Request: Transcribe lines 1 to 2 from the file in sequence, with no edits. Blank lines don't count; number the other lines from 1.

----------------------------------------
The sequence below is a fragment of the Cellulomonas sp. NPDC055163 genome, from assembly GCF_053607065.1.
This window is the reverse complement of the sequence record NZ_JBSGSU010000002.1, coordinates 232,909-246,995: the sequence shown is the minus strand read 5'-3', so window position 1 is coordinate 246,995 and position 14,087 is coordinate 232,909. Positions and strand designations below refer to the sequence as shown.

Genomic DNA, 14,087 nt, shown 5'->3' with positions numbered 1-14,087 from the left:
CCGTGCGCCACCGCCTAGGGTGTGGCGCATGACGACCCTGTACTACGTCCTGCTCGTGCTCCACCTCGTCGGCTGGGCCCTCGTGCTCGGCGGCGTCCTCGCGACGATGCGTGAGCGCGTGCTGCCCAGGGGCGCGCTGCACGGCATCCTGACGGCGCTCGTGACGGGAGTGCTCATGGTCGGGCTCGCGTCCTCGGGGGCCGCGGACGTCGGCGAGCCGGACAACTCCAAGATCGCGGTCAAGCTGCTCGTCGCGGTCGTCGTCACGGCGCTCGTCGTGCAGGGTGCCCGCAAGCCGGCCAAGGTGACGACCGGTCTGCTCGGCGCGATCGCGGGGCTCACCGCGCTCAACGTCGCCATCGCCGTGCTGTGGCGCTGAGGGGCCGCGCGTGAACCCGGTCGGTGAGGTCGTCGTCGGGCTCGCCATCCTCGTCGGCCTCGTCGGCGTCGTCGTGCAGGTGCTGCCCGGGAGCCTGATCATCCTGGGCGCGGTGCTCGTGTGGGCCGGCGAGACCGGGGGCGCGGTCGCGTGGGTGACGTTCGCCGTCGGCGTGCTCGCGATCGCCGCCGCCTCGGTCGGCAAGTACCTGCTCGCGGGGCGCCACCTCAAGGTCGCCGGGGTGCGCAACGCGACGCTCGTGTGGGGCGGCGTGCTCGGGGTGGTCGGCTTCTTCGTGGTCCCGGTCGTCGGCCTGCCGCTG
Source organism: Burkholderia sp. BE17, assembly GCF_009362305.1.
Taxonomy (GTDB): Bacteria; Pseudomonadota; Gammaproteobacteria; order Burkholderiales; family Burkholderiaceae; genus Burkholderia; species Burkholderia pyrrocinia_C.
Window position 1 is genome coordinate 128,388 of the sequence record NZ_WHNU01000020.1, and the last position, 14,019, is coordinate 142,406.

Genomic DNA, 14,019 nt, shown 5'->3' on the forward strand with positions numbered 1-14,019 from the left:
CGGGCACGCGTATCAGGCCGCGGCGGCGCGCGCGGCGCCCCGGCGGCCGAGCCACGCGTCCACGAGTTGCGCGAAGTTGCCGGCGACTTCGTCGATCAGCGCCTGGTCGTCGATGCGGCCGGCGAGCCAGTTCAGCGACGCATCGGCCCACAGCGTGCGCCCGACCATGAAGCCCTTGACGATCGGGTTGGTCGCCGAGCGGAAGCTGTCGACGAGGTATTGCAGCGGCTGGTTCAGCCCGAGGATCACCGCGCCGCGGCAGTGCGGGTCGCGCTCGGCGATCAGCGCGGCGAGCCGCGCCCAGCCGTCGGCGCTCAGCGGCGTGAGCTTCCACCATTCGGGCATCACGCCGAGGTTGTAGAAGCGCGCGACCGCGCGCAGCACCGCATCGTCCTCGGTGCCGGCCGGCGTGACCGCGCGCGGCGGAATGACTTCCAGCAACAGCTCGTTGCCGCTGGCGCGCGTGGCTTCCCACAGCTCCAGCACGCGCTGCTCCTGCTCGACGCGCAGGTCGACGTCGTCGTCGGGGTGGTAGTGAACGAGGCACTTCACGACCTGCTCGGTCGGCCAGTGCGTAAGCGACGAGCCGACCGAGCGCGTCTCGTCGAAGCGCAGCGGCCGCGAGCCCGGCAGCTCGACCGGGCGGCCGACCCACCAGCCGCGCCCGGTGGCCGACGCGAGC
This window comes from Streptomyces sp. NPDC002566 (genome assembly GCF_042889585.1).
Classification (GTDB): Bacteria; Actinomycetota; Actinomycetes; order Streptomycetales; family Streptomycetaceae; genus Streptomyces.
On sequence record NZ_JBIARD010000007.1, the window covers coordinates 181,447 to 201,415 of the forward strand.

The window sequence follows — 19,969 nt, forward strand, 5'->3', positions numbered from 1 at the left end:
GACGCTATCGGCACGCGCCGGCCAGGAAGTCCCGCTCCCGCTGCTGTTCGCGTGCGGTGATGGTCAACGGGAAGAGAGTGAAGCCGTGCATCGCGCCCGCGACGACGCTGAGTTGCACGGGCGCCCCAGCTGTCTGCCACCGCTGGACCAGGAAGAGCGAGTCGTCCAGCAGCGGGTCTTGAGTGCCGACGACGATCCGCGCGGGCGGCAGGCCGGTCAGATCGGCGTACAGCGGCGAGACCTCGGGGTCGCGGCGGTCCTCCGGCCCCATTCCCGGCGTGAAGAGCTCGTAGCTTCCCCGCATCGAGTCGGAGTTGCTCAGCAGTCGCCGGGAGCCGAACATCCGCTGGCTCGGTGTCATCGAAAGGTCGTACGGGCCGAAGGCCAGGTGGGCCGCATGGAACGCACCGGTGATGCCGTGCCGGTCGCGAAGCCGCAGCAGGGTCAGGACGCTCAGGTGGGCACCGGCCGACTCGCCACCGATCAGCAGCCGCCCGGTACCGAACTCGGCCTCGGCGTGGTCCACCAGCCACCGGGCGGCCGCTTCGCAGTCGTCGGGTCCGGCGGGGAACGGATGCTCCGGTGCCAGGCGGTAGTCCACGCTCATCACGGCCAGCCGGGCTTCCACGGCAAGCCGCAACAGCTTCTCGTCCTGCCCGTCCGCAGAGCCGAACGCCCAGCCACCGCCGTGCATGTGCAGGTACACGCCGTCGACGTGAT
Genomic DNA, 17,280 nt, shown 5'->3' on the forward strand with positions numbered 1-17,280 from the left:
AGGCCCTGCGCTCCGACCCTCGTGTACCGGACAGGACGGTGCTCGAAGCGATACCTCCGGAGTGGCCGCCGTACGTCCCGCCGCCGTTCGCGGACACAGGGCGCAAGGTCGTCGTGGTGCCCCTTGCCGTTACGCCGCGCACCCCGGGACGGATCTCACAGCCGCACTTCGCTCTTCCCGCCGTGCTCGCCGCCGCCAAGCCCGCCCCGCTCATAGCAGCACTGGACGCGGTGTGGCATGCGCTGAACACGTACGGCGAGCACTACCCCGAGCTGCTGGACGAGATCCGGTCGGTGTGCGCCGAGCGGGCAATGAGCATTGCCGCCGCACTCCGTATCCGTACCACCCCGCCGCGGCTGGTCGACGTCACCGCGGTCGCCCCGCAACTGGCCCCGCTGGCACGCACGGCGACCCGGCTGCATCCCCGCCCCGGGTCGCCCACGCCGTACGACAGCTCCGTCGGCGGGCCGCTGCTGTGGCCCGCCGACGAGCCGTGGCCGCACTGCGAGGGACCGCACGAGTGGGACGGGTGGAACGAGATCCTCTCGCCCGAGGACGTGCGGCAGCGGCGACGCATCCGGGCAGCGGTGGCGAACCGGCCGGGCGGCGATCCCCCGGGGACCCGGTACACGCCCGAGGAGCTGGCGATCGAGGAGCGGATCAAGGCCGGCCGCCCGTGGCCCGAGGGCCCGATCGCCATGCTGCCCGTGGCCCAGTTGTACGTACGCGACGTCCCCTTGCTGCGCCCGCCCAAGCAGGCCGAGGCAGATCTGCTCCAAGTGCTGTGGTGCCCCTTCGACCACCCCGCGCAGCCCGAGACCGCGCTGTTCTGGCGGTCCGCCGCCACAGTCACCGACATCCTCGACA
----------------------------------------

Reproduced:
The sequence below is a fragment of the Cellulomonas sp. NPDC055163 genome, from assembly GCF_053607065.1.
This window is the reverse complement of the sequence record NZ_JBSGSU010000002.1, coordinates 232,909-246,995: the sequence shown is the minus strand read 5'-3', so window position 1 is coordinate 246,995 and position 14,087 is coordinate 232,909. Positions and strand designations below refer to the sequence as shown.